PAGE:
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Title: Beyond consumption experiences
Author: Woodward, Michael Norman
ISNI:       0000 0004 5364 0968
Awarding Body: University of Bradford
Current Institution: University of Bradford
Date of Award: 2014
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The term ‘consumption experience’ has become ubiquitous in marketing and consumer research circles. In this thesis I question the appropriateness of this canonical term. In its stead I employ the non-dualistic term ‘experiaction’, coined by an ecological psychologist, which points to the functional inseparability of experiencing and actions. I adopt a field-theoretical, phenomenologically-informed, perspective, whilst participating in, analysing, and writing about ten video-recorded research conversations. Likewise I address the various spin-off texts deriving from the initial conversations, such as transcripts and viewing-logs. I show that ‘field’-embedded individuals notice and act on many aspects of their immediate micro-environments, including their own intra-personal goings-on and expressive outputs. Through data analysis I identify five categories of regulable variables that an individual can act on as s/he seeks to regulate his/her sensing, relative to his/her reference value(s). Seen through this cybernetic lens, momentary human being comprises of a cyclical, ongoing process of self-regulation, in which individuals expediently employ and/or modify accessible resources and goings-on, in the service of seeking to actualise their currently-preferred, or expected, states-of-being, and to minimise unwelcome deviations therefrom. This thesis challenges the prevalent notion that when people consume particular products/services these offerings sponsor offering-dedicated experiences - what some people describe as ‘consumption experiences’. The concept of experiaction, in contrast, comprises of an ongoing interaction between a person and his/her micro-environment, in which the individual attends to, and acts on, whichever aspect(s) of his/her 360°-‘inner’-‘outer’-‘field’ become(s) momentarily salient to him/her, within the parameters imposed by his/her currently-sustained reference value(s).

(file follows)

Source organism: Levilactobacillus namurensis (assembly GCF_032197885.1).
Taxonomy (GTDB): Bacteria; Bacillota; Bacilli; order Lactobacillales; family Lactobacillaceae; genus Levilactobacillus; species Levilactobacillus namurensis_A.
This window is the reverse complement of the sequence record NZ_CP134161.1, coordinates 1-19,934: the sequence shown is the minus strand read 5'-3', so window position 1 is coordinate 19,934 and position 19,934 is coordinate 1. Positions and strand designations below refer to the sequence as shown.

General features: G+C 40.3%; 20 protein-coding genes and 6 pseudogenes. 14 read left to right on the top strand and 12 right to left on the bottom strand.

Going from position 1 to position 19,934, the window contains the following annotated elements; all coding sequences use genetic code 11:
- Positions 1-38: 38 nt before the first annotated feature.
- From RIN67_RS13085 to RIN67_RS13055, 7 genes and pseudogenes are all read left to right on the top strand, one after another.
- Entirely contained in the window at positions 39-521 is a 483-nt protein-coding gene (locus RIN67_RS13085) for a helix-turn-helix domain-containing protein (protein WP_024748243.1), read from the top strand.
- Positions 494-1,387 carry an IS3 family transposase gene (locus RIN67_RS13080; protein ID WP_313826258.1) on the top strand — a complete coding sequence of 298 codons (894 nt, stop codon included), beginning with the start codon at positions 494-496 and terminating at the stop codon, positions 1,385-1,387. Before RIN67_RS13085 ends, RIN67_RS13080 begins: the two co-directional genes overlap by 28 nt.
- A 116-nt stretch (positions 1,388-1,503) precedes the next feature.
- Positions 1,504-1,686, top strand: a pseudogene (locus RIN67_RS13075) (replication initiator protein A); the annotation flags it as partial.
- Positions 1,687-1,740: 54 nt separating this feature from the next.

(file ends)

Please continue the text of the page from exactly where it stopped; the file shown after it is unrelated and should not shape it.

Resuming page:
Supervisor: Not available Sponsor: Not available
Qualification Name: Thesis (Ph.D.) Qualification Level: Doctoral
EThOS ID:  DOI: Not available
Keywords: Consumption; ‘Consumption experiences’; Cybernetics; ‘Experiaction’; Feedback; Field theory; Phenomenology; Production